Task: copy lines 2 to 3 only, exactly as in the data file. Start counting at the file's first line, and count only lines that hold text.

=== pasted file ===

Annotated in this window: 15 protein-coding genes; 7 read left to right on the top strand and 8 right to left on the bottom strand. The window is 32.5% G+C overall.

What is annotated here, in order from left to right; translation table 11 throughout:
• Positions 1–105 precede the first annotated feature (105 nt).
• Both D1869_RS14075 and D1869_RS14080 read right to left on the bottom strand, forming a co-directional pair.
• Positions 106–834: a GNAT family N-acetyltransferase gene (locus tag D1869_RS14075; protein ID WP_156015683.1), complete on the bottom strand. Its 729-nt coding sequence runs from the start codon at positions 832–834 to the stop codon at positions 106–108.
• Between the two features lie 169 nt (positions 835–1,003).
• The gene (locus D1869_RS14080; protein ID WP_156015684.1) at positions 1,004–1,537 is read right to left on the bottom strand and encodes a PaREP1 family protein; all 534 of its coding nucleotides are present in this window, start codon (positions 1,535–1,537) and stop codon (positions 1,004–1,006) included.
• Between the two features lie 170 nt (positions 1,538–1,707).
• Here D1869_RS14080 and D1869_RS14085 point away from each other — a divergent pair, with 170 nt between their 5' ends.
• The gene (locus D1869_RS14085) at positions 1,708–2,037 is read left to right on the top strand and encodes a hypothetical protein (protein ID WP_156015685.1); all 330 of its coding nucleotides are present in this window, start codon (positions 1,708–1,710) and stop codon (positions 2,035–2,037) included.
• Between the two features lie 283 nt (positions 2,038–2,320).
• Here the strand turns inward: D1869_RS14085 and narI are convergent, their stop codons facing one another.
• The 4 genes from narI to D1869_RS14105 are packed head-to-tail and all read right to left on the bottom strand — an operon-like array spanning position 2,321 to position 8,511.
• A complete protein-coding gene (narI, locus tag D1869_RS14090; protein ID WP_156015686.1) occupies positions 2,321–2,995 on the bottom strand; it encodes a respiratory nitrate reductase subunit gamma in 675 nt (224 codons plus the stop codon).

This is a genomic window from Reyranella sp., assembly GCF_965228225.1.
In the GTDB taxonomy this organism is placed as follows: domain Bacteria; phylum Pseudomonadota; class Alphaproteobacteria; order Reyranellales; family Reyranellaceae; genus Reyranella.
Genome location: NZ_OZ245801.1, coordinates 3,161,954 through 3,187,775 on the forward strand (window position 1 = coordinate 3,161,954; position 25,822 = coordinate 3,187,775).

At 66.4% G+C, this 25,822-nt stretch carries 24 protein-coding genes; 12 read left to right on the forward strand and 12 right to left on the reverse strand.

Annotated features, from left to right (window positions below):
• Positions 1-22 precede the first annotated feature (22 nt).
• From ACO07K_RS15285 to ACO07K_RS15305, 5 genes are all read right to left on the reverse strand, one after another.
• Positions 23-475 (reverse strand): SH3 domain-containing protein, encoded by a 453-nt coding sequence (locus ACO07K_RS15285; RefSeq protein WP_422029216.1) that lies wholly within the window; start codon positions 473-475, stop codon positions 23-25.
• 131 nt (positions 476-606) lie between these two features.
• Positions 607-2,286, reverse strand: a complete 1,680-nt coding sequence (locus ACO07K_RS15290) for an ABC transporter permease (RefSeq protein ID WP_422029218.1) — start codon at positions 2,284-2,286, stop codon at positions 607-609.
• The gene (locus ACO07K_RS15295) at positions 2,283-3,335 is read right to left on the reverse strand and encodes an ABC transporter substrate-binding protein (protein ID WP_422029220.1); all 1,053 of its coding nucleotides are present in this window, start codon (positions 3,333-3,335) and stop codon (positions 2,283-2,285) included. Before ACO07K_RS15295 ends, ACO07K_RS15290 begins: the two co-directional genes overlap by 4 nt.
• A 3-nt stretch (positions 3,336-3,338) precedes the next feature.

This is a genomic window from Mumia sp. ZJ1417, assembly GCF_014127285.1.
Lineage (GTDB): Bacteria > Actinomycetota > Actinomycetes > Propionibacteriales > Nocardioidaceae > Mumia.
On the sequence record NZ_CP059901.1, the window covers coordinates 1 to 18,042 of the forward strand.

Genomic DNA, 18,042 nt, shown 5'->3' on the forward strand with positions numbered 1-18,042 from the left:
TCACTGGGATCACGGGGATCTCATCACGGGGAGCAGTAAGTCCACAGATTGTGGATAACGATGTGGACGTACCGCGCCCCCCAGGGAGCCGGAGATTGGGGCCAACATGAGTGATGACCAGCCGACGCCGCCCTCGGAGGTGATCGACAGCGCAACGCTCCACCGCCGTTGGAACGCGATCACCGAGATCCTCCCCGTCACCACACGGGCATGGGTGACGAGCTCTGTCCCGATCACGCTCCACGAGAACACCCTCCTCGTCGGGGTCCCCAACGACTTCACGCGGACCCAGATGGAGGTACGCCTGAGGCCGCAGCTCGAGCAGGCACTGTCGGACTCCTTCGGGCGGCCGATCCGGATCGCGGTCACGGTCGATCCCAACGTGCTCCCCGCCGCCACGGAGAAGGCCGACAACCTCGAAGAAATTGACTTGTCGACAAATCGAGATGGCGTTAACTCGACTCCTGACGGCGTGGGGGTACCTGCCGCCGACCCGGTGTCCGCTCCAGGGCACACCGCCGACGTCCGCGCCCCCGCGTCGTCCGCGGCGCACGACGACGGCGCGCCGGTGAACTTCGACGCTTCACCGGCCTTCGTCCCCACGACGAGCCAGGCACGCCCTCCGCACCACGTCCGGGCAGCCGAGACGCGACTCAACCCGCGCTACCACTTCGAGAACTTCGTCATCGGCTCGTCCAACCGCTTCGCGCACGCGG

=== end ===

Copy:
What is annotated here, in order from left to right; translation table 11 throughout:
• Positions 1–105 precede the first annotated feature (105 nt).